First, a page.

What’s Killing Coral Reefs in Florida is Also Killing Them in Belize

In 1842, Charles Darwin described the Belize Barrier Reef as “the most remarkable reef in the West Indies.” Fast forward to 2021, only about 17 percent of live coral cover remains on fore-reefs in Belize. Overfishing, resulting in reduced grazing of algae, has long been blamed for adversely impacting this globally significant ecosystem along the Caribbean coast of Central America. Designated in part as a UNESCO World Heritage Site in 1996, the Mesoamerican reef is second in length only to the iconic Great Barrier Reef in Australia.

A first-of-its-kind study provides evidence that reduced grazing is not solely responsible for coral death in this barrier reef and the proof is in the chemistry. Instead, nitrogen enrichment from land-based sources is significantly driving macroalgal blooms to increase on the Belize Barrier Reef and causing massive decline in hard coral cover. With only 2 percent of hard coral cover remaining in the Florida Keys National Marine Sanctuary, it’s too late to save that reef, but there is still hope for the Belize Barrier Reef.  

To assess the level of nutrient enrichment and eutrophication in the coastal waters of the Belize Barrier Reef due to human impacts on watersheds and subsequent management of these nutrients, researchers used benthic macroalgae as cumulative bioindicators of nutrient enrichment.

Brian Lapointe, Ph.D., co-author and a senior research professor from Florida Atlantic University’s Harbor Branch Oceanographic Institute, and collaborators from the Wildlife Conservation Society, Belize Program, analyzed the carbon (C), nitrogen (N) and phosphorus (P) content and molar C:N:P ratios of baseline tissue from the 1980s and compared them with more recent samples collected in 2017 and 2019, with the recent data also being analyzed for stable isotopes of C and N.   

Results of the study, published in the journal Marine Pollution Bulletin, suggest that N:P ratios have doubled over the past 35 years within the main Belize Barrier Reef lagoon, similar to the three-fold increases in N:P of macroalgae at Looe Key reef in the lower Florida Keys since the 1980s. The study provides an expansive geographic scope of potential nutrient impacts in the northern and central lagoon, while also using a unique, local historical baseline in the central lagoon to gauge the change in nutrient availability across the Belize Barrier Reef over the past four decades.

“Our study is the first to suggest that nutrient stress caused by nitrogen enrichment and elevated N:P ratios, both detrimental to hard coral physiology, is a primary mechanism by which human activities within watersheds and coastal environments of Belize are negatively impacting the barrier reef,” said Lapointe. “This is perhaps most acute for the health and biodiversity of hard corals that are the critical ecosystem engineers of tropical reefs. The impacts of deforestation, agriculture run-off, sewage, increasing numbers and capacity of cruise ships and tourism infrastructure, effluent from large-scale aquaculture production and large amounts of nutrient-rich ash from forest fires in the region are contributing to overall declining water quality and incidents of hyper-eutrophication in areas such as the Placencia Lagoon and the New River, Belize.”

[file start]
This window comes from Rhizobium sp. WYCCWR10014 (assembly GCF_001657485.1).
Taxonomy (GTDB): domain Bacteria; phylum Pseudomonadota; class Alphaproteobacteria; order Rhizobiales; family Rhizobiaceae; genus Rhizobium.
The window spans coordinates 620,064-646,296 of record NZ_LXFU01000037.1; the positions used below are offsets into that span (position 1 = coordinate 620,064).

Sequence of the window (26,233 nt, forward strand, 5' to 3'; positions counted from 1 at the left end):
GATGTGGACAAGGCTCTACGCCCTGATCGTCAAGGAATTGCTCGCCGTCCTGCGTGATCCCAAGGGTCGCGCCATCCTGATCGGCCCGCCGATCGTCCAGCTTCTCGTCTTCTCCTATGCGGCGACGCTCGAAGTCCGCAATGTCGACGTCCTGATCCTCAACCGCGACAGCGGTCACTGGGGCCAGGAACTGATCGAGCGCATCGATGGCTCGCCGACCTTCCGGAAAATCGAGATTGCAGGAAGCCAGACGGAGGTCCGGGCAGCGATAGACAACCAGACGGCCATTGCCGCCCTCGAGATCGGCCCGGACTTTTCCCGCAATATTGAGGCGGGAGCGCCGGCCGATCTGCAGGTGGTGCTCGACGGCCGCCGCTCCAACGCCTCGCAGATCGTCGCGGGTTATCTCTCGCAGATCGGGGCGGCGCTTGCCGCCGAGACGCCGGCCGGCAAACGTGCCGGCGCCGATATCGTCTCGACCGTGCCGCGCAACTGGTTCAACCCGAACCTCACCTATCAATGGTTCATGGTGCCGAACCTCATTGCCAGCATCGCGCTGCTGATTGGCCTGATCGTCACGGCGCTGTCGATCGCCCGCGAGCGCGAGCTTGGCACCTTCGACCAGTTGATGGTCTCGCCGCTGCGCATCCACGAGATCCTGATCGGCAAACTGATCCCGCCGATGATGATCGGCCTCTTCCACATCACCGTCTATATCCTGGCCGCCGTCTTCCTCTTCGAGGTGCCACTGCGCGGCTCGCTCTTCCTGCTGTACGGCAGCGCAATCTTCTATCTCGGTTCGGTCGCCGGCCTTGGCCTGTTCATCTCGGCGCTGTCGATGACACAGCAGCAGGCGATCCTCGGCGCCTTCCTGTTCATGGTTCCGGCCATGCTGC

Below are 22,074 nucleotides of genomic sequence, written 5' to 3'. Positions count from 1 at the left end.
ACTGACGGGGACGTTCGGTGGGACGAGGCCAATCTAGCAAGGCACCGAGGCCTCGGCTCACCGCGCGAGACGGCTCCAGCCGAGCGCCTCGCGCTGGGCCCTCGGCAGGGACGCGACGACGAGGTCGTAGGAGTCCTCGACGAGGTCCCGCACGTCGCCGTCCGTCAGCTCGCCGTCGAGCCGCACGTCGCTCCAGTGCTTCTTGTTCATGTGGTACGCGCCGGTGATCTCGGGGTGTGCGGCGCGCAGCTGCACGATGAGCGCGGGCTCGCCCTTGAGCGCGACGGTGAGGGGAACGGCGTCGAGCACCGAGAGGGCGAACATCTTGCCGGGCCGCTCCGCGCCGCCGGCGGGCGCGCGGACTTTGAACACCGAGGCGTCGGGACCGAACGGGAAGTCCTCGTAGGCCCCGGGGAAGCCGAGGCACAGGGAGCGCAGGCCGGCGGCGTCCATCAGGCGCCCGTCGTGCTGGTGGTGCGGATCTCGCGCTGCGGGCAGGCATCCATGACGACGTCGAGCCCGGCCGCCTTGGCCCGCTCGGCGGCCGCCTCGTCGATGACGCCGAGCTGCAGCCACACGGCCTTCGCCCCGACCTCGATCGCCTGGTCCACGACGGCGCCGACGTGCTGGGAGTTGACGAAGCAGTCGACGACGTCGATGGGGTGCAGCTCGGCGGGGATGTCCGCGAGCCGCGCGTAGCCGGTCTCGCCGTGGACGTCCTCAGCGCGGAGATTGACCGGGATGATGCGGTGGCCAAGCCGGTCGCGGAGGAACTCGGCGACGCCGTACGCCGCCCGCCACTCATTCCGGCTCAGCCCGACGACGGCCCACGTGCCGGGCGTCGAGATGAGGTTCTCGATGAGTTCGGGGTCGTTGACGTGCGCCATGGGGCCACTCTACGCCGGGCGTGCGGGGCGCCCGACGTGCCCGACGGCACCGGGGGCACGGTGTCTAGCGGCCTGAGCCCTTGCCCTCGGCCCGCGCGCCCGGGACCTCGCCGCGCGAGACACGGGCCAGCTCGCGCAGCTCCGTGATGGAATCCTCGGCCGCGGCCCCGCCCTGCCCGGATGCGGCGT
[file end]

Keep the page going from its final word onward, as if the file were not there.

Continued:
Lapointe and co-authors Alexander Tewfik, Ph.D., a marine ecologist who served as senior conservation scientist from 2014 to 2019 for the Wildlife Conservation Society and is currently a consultant for the organization; and Myles Phillips, MSc., technical coordinator, Wildlife Conservation Society, examined the relationships between the C, N, P contents, stoichiometry (C:N:P) and stable isotopes of C and N found within the tissue of a variety of common macroalgae species sampled in the lower riverine, estuarine and shallow marine environments from around Belize City to the offshore fore-reef habitats of the Belize Barrier Reef.

They also compared their Belize City transect data from 2019, which included the Swallow Caye Wildlife Sanctuary declared to protect the endangered West Indian manatee and lying just 3 kilometers from Belize City, to similar elemental content (N, P) and stoichiometry data collected from macroalgae by the team in the South Water Caye Marine Reserve in 2017 and during the 1980s by Lapointe.